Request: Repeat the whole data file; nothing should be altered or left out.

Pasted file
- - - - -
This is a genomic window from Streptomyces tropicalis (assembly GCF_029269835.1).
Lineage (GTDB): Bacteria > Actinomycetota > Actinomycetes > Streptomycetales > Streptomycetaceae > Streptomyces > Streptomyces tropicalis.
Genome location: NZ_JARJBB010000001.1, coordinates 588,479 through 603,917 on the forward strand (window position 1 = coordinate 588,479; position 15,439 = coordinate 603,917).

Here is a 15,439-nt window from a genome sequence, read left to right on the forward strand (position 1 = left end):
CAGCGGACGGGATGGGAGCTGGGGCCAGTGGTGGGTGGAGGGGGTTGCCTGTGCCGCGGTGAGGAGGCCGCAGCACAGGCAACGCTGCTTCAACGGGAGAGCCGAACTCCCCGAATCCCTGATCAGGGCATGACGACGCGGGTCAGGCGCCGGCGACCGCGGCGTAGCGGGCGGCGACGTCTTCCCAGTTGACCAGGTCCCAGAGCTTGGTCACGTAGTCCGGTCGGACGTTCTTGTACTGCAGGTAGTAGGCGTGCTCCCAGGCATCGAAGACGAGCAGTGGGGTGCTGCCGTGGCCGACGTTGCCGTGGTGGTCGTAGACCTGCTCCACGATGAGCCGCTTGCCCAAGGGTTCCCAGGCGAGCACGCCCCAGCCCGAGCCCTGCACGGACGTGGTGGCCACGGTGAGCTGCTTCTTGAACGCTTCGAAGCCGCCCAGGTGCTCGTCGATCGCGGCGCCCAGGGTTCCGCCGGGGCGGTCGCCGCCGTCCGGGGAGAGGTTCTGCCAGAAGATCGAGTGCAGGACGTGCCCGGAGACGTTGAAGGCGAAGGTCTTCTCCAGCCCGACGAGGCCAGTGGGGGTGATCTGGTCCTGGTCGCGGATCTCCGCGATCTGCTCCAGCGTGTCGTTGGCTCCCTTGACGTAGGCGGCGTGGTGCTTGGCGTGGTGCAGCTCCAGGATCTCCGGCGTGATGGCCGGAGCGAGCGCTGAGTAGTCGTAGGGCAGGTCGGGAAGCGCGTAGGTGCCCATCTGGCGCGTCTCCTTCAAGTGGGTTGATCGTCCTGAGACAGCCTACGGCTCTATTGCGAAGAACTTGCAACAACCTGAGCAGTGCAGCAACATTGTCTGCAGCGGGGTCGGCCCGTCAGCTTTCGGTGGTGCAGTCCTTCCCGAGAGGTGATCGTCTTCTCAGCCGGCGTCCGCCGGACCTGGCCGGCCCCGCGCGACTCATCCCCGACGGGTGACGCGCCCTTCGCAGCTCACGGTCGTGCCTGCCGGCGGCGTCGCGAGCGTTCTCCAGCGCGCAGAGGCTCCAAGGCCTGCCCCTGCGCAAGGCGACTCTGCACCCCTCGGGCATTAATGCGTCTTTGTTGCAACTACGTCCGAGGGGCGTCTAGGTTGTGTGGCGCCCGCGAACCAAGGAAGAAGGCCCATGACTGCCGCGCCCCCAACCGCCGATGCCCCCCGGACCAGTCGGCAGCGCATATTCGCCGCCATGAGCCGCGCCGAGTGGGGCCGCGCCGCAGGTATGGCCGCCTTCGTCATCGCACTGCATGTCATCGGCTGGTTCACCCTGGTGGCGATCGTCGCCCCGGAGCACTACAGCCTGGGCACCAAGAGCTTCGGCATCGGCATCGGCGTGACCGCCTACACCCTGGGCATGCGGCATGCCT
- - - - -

This is a genomic window from Streptomyces tropicalis (assembly GCF_029269835.1).
Lineage (GTDB): Bacteria > Actinomycetota > Actinomycetes > Streptomycetales > Streptomycetaceae > Streptomyces > Streptomyces tropicalis.
Genome location: NZ_JARJBB010000001.1, coordinates 588,479 through 603,917 on the forward strand (window position 1 = coordinate 588,479; position 15,439 = coordinate 603,917).

Here is a 15,439-nt window from a genome sequence, read left to right on the forward strand (position 1 = left end):
CAGCGGACGGGATGGGAGCTGGGGCCAGTGGTGGGTGGAGGGGGTTGCCTGTGCCGCGGTGAGGAGGCCGCAGCACAGGCAACGCTGCTTCAACGGGAGAGCCGAACTCCCCGAATCCCTGATCAGGGCATGACGACGCGGGTCAGGCGCCGGCGACCGCGGCGTAGCGGGCGGCGACGTCTTCCCAGTTGACCAGGTCCCAGAGCTTGGTCACGTAGTCCGGTCGGACGTTCTTGTACTGCAGGTAGTAGGCGTGCTCCCAGGCATCGAAGACGAGCAGTGGGGTGCTGCCGTGGCCGACGTTGCCGTGGTGGTCGTAGACCTGCTCCACGATGAGCCGCTTGCCCAAGGGTTCCCAGGCGAGCACGCCCCAGCCCGAGCCCTGCACGGACGTGGTGGCCACGGTGAGCTGCTTCTTGAACGCTTCGAAGCCGCCCAGGTGCTCGTCGATCGCGGCGCCCAGGGTTCCGCCGGGGCGGTCGCCGCCGTCCGGGGAGAGGTTCTGCCAGAAGATCGAGTGCAGGACGTGCCCGGAGACGTTGAAGGCGAAGGTCTTCTCCAGCCCGACGAGGCCAGTGGGGGTGATCTGGTCCTGGTCGCGGATCTCCGCGATCTGCTCCAGCGTGTCGTTGGCTCCCTTGACGTAGGCGGCGTGGTGCTTGGCGTGGTGCAGCTCCAGGATCTCCGGCGTGATGGCCGGAGCGAGCGCTGAGTAGTCGTAGGGCAGGTCGGGAAGCGCGTAGGTGCCCATCTGGCGCGTCTCCTTCAAGTGGGTTGATCGTCCTGAGACAGCCTACGGCTCTATTGCGAAGAACTTGCAACAACCTGAGCAGTGCAGCAACATTGTCTGCAGCGGGGTCGGCCCGTCAGCTTTCGGTGGTGCAGTCCTTCCCGAGAGGTGATCGTCTTCTCAGCCGGCGTCCGCCGGACCTGGCCGGCCCCGCGCGACTCATCCCCGACGGGTGACGCGCCCTTCGCAGCTCACGGTCGTGCCTGCCGGCGGCGTCGCGAGCGTTCTCCAGCGCGCAGAGGCTCCAAGGCCTGCCCCTGCGCAAGGCGACTCTGCACCCCTCGGGCATTAATGCGTCTTTGTTGCAACTACGTCCGAGGGGCGTCTAGGTTGTGTGGCGCCCGCGAACCAAGGAAGAAGGCCCATGACTGCCGCGCCCCCAACCGCCGATGCCCCCCGGACCAGTCGGCAGCGCATATTCGCCGCCATGAGCCGCGCCGAGTGGGGCCGCGCCGCAGGTATGGCCGCCTTCGTCATCGCACTGCATGTCATCGGCTGGTTCACCCTGGTGGCGATCGTCGCCCCGGAGCACTACAGCCTGGGCACCAAGAGCTTCGGCATCGGCATCGGCGTGACCGCCTACACCCTGGGCATGCGGCATGCCT